irregular returns merit more attention. In one much-cited example, IRS
officials talk about prisoners who were filing false claims for energy
tax credits for window replacements.
The agency, wary of public opinion about invasive audit
practices, has pulled back from using so-called “social audits,” which,
for example, might single out horse-racing enthusiasts or sailboaters
for special attention. But by screening existing data for one million
unique attributes, the agency can quietly create a DNA-like code to
understand the economic behavior of any individual.
The IRS last year used a profiling test model to study 1,500 tax
preparers with histories of reporting deficiencies and managed to
recover $200 million. It cited the experience as proof that its data
analysis works. Early this year, however, a new set of rules it
developed for tax preparers was thrown out by a federal court who said
the agency had overstepped its mandate. The IRS would not comment on
whether the rules were based on its new screening tools.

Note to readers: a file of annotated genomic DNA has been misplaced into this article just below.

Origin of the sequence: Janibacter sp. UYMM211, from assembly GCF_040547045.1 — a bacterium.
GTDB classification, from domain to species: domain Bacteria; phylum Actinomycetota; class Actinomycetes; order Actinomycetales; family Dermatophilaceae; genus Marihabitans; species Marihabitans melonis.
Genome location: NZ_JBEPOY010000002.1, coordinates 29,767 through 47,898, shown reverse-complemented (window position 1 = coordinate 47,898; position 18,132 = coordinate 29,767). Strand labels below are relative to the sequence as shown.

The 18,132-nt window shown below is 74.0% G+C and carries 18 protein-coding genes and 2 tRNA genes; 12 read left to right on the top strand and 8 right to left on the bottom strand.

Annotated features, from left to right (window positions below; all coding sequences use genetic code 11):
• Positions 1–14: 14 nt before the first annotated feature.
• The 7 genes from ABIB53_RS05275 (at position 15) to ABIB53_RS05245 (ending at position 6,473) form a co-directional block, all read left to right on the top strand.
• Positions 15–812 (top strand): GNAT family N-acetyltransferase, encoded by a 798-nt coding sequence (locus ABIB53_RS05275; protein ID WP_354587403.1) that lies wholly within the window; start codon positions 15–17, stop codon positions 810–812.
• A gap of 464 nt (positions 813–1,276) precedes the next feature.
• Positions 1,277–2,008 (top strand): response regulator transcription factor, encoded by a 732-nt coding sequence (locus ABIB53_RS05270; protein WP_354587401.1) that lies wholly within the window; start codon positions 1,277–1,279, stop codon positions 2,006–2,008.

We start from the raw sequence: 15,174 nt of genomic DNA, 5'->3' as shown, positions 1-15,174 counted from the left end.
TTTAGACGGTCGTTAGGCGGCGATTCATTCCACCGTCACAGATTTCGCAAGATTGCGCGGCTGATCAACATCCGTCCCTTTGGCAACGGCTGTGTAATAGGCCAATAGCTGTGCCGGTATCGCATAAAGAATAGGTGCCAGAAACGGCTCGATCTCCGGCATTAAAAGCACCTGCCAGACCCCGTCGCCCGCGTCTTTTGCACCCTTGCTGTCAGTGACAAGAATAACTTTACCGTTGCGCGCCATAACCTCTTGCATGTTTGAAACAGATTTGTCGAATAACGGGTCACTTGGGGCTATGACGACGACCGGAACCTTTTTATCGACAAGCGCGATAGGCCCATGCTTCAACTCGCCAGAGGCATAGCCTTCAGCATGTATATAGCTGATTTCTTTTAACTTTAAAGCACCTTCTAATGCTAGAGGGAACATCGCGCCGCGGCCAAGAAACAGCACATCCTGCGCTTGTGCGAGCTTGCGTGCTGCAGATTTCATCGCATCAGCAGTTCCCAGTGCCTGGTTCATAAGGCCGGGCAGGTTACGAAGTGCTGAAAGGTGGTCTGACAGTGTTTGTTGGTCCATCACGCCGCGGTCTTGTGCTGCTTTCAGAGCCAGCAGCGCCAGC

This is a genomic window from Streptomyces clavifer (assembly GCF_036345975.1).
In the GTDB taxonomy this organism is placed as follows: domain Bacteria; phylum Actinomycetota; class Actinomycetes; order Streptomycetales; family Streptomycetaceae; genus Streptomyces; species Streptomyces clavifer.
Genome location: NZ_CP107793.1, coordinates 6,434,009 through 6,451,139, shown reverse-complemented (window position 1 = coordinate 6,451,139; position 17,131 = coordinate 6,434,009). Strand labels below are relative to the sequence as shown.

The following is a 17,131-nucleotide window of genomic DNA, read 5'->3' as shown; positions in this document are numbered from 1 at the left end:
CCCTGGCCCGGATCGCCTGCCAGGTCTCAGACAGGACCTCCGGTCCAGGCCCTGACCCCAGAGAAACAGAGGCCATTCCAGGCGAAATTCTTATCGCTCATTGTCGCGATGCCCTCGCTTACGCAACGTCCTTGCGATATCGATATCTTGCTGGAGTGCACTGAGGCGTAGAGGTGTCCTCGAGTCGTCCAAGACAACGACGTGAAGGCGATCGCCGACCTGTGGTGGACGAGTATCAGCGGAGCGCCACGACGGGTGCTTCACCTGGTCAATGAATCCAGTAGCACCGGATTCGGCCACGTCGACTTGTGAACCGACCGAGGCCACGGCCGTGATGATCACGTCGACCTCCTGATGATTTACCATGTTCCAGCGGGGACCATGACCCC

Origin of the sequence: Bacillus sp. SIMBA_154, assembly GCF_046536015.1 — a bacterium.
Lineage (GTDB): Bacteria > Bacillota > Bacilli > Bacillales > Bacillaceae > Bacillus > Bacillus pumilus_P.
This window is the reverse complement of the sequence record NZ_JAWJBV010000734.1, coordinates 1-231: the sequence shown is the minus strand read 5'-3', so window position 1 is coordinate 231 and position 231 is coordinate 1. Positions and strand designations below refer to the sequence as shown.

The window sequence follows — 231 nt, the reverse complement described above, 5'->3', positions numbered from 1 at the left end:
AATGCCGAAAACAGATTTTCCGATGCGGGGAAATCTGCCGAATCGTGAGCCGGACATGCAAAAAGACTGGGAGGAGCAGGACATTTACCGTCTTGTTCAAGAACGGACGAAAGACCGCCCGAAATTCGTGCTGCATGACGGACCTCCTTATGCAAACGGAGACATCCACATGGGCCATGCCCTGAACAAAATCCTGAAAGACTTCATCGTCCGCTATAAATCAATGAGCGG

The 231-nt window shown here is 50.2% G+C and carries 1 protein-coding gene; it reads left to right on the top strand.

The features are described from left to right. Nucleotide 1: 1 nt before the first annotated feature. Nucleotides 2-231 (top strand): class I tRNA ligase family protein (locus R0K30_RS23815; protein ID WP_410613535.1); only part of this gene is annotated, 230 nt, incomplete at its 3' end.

Lots of computing power, for what? The agency’s
computers can now load all U.S. tax returns in just 10 hours, compared
with the four months it took just eight years ago, Jeff Butler, IRS
director of research databases told the IBM TechAmerica conference last
November. That leaves a lot of time for other uses. The IRS says it
expects 80 percent of its tax returns to be filed electronically this
year. That makes a total of 250 million returns filed, with $2 trillion
But processing those returns uses only a fraction of the
agency’s computing power. An entire year of tax returns amounts to 15
terabytes, or just 1.5 percent of the IRS storage of 1.2 petabytes (one
quadrillion bits of information), based on public data from IRS
presentations. The agency has expanded its data capacity by 1,000
percent in the past six years.
It also recently assembled $350 million in high-tech tools to do
a lot of auditing, tracking and analyzing what people do on the
Internet. The agency has used social media and other third-party
sources in the past, but it has now increased its capability to so from
its own growing database of networks.
Congressional staffers on the House Ways and Means Committee and
the Joint Committee on Taxation, both of which oversee the IRS, say